The game was actually the brainchild of someone outside of the studio. Tony Maniaty, an Australian journalist who has reported from regions like East Timor and post-Soviet Eastern Europe, envisioned the game as a sort of training simulator. He then began working on the project with filmmaker Robert Connolly, who directed the film Balibo, a political thriller about the deaths of Australian journalists during the conflict in East Timor in 1975. Eventually Jaffit and Defiant were brought into the project.

The game itself — the title of which is actually short for “war correspondent” — follows the story of journalist Jesse DeMarco. Players will experience the process of filming conflicts, going into dangerous situations armed with nothing but a camera. They will then edit the footage into a compelling news story. The scenarios range from intense bursts of action to quieter moments as you discuss the events of the day with fellow journalists in a hotel. Though the main mechanic will be filming the action, Warco is also very much about choice.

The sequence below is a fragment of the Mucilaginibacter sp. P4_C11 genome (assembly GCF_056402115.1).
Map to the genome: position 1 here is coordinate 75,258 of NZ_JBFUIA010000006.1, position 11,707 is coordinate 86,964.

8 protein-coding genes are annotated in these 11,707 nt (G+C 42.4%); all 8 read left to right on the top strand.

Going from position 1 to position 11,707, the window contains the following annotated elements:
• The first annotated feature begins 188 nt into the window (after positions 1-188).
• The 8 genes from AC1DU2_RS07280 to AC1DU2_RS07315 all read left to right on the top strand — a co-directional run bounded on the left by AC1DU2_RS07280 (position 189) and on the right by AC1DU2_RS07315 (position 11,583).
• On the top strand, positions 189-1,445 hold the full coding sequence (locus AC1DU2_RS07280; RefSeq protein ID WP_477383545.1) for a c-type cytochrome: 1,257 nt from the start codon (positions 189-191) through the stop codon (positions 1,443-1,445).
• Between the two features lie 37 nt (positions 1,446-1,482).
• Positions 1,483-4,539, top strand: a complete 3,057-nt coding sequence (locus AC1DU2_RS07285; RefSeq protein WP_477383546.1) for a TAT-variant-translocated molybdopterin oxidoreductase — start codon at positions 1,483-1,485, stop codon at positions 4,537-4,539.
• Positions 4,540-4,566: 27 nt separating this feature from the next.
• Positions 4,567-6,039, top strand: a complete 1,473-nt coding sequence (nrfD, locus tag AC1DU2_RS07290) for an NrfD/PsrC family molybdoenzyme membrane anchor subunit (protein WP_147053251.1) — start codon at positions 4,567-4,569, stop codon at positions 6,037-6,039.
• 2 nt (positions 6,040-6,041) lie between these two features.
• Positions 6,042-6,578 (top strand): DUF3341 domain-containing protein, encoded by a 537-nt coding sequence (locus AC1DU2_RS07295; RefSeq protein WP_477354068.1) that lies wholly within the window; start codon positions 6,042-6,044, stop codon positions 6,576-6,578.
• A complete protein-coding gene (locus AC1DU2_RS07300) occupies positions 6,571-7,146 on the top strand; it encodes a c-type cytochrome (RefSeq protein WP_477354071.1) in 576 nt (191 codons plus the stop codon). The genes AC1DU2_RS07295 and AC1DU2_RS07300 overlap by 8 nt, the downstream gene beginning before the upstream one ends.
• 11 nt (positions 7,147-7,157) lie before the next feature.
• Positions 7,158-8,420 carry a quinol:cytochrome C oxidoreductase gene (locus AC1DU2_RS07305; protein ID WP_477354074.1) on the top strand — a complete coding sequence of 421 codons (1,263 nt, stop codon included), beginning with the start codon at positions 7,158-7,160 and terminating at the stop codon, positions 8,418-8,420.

“It’s also about navigating through a morally gray world and making decisions that have human impact,” he explained. “It’s about finding the story you want to tell, as each of our environments is filled with different story elements you can film and combine in your own ways. It’s both a story telling engine and an action adventure with a new perspective.”

The scenarios are designed to mirror the recent tumultuous events in the Middle East and North Africa, in situations cribbed from Maniaty’s real-world experiences in the field.

A game that looks a lot like a first-person shooter but doesn’t actually allow players to fire any bullets could potentially be difficult to market, and one unnamed publisher recently told the studio that “it’s a hard sell to executives to suggest an FPS with no shooting, but this is definitely the sort of game we should be making, as an industry.”

Warco has been in development for four months and Defiant is currently in talks with several publishers to try and bring the game to a wide audience. When that will actually happen, and on what platforms, hasn’t yet been determined.